points in her speech but is it not incumbent on her, given that
there is consensus that we need to fund social care better, that extra
2 billion that the Chancellor announced, that it is incumbent on
her party to identify where that money would come from and if she
does not want it to be raised by national insurance contributions,
That leads me very nicely to my next point, which is that the
Chancellor would claim that the Government has no choice
but to raise national insurance contributions, but he somehow has
managed to find ?70 billion in tax cuts for the rich
and corporations, including ?1 billion for the Government's pet
I have always believed in low taxes as a
When a Government inherits a deficit of
?100 billion, the greatest priority must be to return to sound finances
I believe that it is right that those
benefit from public services make an appropriate contribution
That is what this budget's changes to national insurance will do.
The latest day of debate on the Chancellor's budget.
It's been a record breaking week in the House of Lords: on Tuesday
evening the largest number of peers ever to take part in a division
in the Upper House took part in a vote on the so-called Brexit Bill.
It resulted in a defeat for the Government.
Peers voted for Parliament having a meaningful vote on the final EU
Exit deal and for that measure to be clearly written into the Bill.
It was a proposal led by the crossbench peer Lord Pannick
and it was the government's second defeat on the Brexit Bill.
In the Commons, the Leader of the House set out
Monday 13th of March - consideration of Lord's amendments
withdrawal Bill, followed by a continuation of the Budget debate.
Tuesday 14th March, if necessary, consideration of Lord's amendments.
Mr Speaker, I note on the business paper there are three days set aside
for consideration of Lord's amendments if necessary, as this
Government attempts to ping that pong that is coming from those
heroes who are continuing to stand up to the Government.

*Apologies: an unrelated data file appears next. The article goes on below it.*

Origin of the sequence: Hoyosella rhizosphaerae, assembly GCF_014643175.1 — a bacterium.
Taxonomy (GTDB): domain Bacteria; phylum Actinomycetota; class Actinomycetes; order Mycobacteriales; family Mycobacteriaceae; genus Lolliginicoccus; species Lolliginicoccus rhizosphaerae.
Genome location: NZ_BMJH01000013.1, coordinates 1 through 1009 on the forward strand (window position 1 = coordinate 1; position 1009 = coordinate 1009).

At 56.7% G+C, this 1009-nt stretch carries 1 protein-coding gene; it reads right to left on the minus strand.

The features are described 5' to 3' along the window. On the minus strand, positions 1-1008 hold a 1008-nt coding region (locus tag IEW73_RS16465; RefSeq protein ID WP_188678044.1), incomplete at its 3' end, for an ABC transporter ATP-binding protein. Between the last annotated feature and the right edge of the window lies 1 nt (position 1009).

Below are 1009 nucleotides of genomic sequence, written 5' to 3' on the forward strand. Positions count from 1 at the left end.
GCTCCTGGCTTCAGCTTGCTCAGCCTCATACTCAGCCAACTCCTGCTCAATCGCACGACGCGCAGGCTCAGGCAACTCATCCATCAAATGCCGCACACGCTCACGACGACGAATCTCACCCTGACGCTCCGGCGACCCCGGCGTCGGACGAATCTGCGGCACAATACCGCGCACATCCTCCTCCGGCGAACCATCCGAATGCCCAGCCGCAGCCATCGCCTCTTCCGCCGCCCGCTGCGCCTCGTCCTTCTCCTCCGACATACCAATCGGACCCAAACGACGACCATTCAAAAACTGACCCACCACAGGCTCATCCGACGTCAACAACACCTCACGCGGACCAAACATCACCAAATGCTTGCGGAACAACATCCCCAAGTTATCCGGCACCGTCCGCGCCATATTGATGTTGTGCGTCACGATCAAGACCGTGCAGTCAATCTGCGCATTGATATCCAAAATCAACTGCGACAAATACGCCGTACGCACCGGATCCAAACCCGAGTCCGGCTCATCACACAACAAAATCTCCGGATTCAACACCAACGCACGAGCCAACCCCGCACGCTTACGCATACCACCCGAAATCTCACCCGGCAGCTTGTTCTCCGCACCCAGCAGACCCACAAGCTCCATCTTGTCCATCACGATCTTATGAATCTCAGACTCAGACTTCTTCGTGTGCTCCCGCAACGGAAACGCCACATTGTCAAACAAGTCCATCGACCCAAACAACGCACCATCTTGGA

I note that this only goes on until Wednesday.
What happens if we still have these paddles out
Is the Government going to enforce the Parliament act?
How does this impact on the Article 50
process and will he clarify what is going to go on?
But can we encourage the people's aristocrats to battle
It's perfectly routine for the Government to
announce provisional buisness in case there is a need
The House of Lords has a perfectly proper role as a revising
chamber, but it also knows that it is an unelected
house and I hope the
House of Lords will want to give very careful consideration to
whatever views this House takes on its amendments next week and to
accept that ultimately the view not just of the elected
House, but the view of the British people
expressed in a referendum, should prevail.
Mr Speaker, I note that the EU Bill will be
coming back to the Commons on Monday and once this Bill goes through it
will truly be the end of the Thatcher legacy
because the former Prime Minister signed up to, in 1981
EU enlargement Accession with Greece, 1983 Declaration
1986 EU enlargement accession of Spain and Portugal,
1987 Single European Act to create the single internal market
say, no, she could renegotiate the EU budget in 1984, say no to the
1985 Schengen agreement, say no to the 1999 social charter,
So we have Margaret Thatcher who was a Remainer and a
reformer, but you cannot say the same for this Government.
Well, earlier, the potential confrontation between MPs
and the Lords over alterations to the Brexit Bill surfaced
during question time to David Davis, the Secretary of State for Exiting
Labour wanted to know why the government was determined
The Prime Minister has said the approval of
parliament would be required for the final terms of our
The Prime Minister has also promised this will occur
before the withdrawal agreement is sent to the European
The House of Lords has now voted by a
large majority to amend the Article 50 Bill to reflect these
If the Prime Minister intends to keep her
commitments, why would the Government support this amendment
when it returns to this house on Monday?